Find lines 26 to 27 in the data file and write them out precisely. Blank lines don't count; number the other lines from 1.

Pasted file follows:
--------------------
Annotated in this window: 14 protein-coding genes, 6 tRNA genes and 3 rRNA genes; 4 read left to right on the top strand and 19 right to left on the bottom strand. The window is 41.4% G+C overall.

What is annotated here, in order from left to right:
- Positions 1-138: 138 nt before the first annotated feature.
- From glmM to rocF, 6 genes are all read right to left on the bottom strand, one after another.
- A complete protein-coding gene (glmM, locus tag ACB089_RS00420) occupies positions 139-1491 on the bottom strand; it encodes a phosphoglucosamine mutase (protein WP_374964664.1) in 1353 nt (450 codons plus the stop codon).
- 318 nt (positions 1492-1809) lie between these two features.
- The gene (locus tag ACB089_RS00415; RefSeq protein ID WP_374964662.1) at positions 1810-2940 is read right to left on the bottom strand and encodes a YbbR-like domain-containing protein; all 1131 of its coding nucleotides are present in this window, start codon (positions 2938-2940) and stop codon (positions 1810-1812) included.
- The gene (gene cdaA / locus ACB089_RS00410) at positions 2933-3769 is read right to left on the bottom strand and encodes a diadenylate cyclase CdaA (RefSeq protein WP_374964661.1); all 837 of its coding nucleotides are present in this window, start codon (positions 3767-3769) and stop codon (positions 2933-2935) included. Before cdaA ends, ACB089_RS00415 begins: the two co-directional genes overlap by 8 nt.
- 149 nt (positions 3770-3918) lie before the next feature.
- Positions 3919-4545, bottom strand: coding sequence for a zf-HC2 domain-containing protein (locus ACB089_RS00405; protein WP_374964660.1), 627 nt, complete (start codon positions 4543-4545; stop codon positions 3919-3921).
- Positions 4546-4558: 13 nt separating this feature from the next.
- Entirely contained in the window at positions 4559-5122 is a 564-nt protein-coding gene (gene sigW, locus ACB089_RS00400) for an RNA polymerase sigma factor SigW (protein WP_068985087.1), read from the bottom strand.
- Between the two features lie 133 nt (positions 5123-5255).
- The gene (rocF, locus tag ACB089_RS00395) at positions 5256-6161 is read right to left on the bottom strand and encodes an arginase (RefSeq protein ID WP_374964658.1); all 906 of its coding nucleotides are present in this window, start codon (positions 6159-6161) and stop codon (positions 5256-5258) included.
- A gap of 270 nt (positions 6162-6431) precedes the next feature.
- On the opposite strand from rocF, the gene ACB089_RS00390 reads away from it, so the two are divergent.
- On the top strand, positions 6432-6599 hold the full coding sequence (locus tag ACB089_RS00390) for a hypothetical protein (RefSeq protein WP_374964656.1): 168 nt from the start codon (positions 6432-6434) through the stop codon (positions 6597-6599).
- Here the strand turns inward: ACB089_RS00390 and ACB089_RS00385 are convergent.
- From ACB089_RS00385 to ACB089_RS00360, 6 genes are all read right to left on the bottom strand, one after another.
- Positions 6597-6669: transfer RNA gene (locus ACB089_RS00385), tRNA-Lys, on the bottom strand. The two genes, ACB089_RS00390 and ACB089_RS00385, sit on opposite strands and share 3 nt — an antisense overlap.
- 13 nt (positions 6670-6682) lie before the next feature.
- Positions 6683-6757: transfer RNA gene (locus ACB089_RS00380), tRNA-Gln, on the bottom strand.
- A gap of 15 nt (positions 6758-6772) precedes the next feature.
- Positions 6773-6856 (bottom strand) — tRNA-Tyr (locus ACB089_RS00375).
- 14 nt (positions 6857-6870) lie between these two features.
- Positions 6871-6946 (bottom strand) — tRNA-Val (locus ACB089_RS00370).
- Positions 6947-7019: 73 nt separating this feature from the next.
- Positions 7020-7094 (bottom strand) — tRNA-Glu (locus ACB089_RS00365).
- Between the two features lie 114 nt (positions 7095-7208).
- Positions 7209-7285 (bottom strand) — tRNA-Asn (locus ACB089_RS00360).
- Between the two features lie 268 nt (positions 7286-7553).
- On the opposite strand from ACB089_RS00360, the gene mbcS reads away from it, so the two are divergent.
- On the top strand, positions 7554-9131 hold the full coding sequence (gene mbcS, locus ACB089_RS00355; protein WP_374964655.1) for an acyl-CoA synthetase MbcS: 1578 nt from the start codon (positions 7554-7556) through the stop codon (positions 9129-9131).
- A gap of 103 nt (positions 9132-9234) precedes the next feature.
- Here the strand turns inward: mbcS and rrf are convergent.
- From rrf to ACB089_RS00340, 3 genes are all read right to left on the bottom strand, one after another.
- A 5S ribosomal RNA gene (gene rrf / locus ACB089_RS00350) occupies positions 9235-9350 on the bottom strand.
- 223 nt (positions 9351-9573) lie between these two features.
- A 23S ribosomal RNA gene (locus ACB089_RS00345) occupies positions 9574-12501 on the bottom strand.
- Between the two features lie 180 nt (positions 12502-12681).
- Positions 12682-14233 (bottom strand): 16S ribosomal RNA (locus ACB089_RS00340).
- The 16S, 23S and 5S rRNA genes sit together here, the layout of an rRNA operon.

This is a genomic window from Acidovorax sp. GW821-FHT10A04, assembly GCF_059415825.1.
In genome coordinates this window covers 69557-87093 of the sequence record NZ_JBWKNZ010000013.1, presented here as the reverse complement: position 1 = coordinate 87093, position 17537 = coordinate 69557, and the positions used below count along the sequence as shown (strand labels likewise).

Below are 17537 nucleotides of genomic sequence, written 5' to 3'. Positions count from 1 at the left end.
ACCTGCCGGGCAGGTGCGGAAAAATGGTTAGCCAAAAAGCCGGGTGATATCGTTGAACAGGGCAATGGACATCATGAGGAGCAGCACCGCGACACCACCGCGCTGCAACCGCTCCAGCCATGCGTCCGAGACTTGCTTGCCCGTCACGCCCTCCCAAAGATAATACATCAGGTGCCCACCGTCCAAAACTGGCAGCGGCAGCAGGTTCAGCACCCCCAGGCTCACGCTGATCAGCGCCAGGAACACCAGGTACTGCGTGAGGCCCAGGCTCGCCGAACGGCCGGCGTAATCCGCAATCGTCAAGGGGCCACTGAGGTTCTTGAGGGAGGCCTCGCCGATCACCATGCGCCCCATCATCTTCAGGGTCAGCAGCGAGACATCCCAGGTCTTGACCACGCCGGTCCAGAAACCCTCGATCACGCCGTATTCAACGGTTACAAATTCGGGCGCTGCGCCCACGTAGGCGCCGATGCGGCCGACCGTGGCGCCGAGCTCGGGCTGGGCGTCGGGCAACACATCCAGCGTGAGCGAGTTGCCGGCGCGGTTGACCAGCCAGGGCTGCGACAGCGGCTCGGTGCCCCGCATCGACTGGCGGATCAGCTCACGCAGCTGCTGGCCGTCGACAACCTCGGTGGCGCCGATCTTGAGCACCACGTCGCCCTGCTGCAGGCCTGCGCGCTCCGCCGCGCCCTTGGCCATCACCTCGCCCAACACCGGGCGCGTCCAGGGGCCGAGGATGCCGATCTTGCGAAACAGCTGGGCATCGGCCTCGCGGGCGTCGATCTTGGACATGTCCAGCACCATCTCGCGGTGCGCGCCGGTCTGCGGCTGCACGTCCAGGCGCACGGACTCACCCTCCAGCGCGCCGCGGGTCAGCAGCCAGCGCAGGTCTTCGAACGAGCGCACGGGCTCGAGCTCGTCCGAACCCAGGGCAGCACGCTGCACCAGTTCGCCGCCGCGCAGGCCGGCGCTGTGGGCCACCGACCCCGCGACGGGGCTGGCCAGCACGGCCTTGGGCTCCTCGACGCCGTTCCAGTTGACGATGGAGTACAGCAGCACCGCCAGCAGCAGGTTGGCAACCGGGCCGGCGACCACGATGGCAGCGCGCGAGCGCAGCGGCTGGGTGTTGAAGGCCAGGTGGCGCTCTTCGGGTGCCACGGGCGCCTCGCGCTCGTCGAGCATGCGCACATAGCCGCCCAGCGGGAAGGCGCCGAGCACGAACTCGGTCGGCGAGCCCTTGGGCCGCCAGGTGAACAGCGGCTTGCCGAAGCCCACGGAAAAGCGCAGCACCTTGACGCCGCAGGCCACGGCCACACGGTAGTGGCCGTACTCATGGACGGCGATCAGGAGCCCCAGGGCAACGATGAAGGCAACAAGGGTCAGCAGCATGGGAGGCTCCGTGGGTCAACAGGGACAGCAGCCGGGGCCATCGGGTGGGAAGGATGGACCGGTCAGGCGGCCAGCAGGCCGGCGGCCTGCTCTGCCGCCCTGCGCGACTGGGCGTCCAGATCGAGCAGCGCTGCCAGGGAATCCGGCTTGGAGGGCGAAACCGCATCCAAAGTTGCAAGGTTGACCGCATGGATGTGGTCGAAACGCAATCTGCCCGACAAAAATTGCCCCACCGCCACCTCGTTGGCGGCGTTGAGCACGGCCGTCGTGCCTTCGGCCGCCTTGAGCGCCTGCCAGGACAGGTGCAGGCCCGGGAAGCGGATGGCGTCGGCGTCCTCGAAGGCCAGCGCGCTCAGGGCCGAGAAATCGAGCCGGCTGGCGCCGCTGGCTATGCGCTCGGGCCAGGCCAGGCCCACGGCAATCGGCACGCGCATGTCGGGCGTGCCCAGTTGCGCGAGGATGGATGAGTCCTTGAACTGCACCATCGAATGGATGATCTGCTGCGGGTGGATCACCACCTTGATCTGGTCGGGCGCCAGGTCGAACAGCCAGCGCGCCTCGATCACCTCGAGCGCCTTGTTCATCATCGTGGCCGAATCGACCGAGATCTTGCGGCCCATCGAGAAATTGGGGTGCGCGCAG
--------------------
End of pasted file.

- Positions 6871-6946 (bottom strand) — tRNA-Val (locus ACB089_RS00370).
- Positions 6947-7019: 73 nt separating this feature from the next.